It ought to be obvious today, with government at all levels consuming 41 percent of personal income, that many Americans don't think, act, and vote the way most of our ancestors did in Tocqueville's day or even in Cleveland's day. So how can we restore and strengthen the attitudes and institutions that formed the charitable foundations of American civil society?

Certainly, we can never do so by blindly embracing government programs that crowd out private initiatives or by impugning the motives of those who raise legitimate questions about those government programs. We cannot restore civil society if we have no confidence in ourselves and believe that government has a monopoly on compassion. We'll never get there if we tax away nearly half our earnings and then, like children who never learned their arithmetic, complain that people can't afford to meet certain needs.

We can advance civil society only when people get serious about replacing government programs with private initiative, when discussion gets beyond such infantile reasoning as, "If you want to cut government subsidies for Meals on Wheels, you must be in favor of starving the elderly." Civil society will blossom when we understand that "hiring" the expensive middleman of government is not the best way to "do good," that it often breaks the connection between people in need and caring people who want to help. We'll make progress when the "government-is-the-answer" cure is recognized for what it is: false charity, a cop-out, a simplistic non-answer that doesn't get the job done well, even though it makes its advocates smug and self-righteous.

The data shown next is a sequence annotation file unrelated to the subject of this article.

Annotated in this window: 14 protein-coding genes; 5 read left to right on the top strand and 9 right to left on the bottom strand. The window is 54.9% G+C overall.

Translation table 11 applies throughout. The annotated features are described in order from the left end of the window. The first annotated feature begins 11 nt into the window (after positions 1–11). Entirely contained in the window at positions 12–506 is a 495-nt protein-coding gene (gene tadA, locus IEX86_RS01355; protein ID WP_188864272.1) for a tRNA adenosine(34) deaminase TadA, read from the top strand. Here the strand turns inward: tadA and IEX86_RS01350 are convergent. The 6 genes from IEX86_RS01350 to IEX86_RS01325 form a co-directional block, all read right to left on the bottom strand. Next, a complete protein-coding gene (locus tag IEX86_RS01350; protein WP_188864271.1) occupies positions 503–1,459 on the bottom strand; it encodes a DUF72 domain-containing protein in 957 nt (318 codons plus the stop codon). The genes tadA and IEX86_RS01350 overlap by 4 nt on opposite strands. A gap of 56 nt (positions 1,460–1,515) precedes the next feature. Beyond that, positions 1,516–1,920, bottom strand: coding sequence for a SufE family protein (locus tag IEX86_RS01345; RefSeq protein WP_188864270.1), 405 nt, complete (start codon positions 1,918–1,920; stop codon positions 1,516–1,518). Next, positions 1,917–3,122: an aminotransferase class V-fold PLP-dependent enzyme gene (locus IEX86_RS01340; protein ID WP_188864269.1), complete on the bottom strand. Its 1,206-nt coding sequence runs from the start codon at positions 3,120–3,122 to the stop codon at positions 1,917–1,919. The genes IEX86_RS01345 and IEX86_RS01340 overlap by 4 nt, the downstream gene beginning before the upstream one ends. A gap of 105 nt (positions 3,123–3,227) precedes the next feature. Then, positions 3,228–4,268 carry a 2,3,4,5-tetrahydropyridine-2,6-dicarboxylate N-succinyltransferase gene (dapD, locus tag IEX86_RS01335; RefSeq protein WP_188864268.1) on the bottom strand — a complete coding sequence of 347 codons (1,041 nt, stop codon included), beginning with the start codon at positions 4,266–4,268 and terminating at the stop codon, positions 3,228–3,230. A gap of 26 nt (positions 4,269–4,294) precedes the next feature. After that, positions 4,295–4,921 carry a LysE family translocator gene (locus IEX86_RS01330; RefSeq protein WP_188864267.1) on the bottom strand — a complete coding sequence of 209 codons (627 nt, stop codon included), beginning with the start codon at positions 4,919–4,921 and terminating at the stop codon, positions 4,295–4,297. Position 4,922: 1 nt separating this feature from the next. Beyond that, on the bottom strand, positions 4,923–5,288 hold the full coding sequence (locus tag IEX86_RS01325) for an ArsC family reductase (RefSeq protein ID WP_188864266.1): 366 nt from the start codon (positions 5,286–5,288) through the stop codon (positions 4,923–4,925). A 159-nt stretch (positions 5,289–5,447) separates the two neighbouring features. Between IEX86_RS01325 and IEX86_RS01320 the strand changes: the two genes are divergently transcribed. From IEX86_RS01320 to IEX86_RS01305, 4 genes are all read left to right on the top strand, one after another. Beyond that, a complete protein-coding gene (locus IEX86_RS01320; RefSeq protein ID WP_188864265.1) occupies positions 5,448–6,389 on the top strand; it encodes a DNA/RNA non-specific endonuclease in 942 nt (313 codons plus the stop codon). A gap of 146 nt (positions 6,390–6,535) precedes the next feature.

The next president can do our nation a world of good if he understands the indispensable role of charity in a civil society, and then communicates the vitality of that message in both word and deed.

"We can advance civil society only when people get serious about replacing government programs with private initiative, when discussion gets beyond such infantile reasoning as, 'If you want to cut government subsidies for Meals on Wheels, you must be in favor of starving the elderly.'"